‘Incensed’ school head accuses Gavin Williamson of ignoring teachers’ judgment

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Education Secretary Gavin Williamson has been angrily accused by a school head of ignoring the professional judgment of teachers over their students’ A-level results.

Williamson was confronted by Christine Cunniffe, the principal of LVS Ascot, during an uncomfortable appearance on ITV’s This Morning.

Cunniffe said she had seen some of her top students downgraded by two grades as a result of the system put in place by the government for moderating exam results in England.

She urged the education secretary to follow the example of Scotland and abandon the system, saying students had “been through enough”.

However, Williamson said that without “checks and balances” to ensure consistency across the country, some schools would simply have assessed all their pupils as achieving the top grades.

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Cunniffe said there was no longer a “level playing field” across the UK and demanded to know how Williamson could justify the system for awarding results after the coronavirus (Covid-19) pandemic meant actual exams had to be cancelled.

She said she was “quite incensed” that some students would not now be able to go to the university of their choice.

“I have seen some of our students go down two grades where they are at the top of the school. So there are inconsistencies,” she said.

“Is this really the right time for checks and balances when we don’t know what they are? They have been through enough, let them move on.

“We as professionals have given those grades in good faith, been very robust, and we have followed the consultation to a tee.”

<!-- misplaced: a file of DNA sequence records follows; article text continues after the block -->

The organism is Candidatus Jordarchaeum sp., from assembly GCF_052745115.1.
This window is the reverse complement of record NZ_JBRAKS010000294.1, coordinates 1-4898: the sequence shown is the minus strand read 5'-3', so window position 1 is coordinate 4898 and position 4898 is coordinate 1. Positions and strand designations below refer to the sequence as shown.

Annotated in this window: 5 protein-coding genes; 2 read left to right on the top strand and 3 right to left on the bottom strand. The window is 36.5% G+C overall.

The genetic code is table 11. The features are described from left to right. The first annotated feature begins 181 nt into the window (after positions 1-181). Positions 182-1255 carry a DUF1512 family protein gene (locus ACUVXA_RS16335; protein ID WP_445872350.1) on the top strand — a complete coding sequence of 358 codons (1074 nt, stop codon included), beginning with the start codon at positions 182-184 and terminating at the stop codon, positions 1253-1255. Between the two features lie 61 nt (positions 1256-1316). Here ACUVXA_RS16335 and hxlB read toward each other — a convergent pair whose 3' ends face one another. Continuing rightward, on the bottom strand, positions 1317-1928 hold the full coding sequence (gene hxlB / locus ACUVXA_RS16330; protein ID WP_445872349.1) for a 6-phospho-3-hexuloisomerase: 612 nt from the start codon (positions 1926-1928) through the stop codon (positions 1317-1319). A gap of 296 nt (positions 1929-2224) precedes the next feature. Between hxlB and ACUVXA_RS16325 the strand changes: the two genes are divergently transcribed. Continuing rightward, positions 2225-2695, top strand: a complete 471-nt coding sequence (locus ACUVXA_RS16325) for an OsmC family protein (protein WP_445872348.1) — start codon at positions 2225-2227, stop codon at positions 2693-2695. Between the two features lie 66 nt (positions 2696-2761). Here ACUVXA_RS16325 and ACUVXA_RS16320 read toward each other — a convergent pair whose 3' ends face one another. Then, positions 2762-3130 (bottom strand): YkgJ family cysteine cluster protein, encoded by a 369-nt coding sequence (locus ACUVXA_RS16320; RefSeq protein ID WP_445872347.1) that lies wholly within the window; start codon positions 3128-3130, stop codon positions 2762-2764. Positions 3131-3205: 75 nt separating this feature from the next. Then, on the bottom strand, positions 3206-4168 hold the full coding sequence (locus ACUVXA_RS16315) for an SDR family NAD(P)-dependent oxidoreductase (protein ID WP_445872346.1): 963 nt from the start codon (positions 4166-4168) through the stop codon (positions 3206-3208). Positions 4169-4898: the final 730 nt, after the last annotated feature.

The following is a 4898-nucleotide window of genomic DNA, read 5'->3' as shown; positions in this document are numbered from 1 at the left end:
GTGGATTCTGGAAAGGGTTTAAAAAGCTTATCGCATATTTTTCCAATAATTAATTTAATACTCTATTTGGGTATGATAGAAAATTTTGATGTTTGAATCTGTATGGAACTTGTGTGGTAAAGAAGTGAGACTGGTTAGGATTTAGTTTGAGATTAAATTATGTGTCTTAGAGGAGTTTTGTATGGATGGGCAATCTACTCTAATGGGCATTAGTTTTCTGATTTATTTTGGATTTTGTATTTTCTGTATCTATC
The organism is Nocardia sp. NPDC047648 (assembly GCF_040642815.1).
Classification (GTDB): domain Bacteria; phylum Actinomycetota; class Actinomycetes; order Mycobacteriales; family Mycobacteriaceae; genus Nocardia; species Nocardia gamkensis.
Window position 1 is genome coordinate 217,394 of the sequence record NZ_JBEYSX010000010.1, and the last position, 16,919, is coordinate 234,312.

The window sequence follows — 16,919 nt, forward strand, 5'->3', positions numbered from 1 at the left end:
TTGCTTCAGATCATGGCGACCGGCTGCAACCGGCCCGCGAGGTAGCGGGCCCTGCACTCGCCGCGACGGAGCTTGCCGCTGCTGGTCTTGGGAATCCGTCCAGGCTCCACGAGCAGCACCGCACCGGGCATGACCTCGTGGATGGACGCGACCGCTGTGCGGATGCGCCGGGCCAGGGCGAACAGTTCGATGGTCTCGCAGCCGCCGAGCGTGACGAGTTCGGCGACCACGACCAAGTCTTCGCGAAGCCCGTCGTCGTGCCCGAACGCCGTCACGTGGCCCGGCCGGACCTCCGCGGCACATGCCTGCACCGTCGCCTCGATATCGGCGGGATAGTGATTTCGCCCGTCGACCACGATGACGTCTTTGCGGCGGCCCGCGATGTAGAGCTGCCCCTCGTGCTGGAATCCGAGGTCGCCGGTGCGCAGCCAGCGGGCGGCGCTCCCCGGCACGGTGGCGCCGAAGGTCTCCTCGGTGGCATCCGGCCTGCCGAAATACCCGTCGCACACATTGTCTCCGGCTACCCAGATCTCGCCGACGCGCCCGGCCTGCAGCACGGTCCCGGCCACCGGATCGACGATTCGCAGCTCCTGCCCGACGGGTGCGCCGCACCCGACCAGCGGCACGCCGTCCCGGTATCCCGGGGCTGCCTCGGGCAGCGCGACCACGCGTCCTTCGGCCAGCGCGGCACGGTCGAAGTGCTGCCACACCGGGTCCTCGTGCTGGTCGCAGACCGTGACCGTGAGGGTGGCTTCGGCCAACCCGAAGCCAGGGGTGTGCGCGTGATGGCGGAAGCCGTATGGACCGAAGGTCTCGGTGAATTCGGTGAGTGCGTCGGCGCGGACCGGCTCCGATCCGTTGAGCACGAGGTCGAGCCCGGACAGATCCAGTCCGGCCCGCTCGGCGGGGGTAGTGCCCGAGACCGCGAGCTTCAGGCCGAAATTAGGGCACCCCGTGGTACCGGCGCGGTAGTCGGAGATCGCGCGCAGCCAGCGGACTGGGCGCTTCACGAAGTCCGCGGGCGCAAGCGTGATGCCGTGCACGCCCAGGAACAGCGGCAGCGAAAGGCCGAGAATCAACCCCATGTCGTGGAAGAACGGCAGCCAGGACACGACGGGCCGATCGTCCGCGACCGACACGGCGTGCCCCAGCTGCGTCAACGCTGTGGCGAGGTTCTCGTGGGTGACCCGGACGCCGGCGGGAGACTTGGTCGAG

Williamson said the government had put in a “robust” appeals system for those students who were unhappy with their results but that it was essential to ensure there was consistency across the country.

“As a father myself, as someone who always does the absolute best for all the children right across the country, it is about trying to put as much fairness into the system as possible,” he said.

“If you effectively rip up a whole book and say you are not having standards, not having the same sort of consistency, you will have had some schools who would have literally put in every child as either an A or an A* or a B.”

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  • Show Comments
    1. All the major teaching unions however, supported and endorsed this approach. Hence the relative silence from them whilst they figure out how to backpedal out of this.
      The NEU said this in April….. “We are pleased that the Department for Education and Ofqual both recognise the professionalism of teachers… In any qualification system, but particularly one created in these circumstances, it helps with consistency and fairness to have moderation and oversight from the regulator.”

    2. Teacher’s judgments should be ignored – every year for the past 30-40 years an average of around 40% of all predicted grades are over-predicted – so moderation was just rectifying this over-prediction to account for this

    3. so for all those wanting to defer to teachers professional judgment – sorry evidence show it is not very good. Plus we are one of the few countries in the world (if not the only one) that uses predicted grades for admission to university – rather than actual grades obtained

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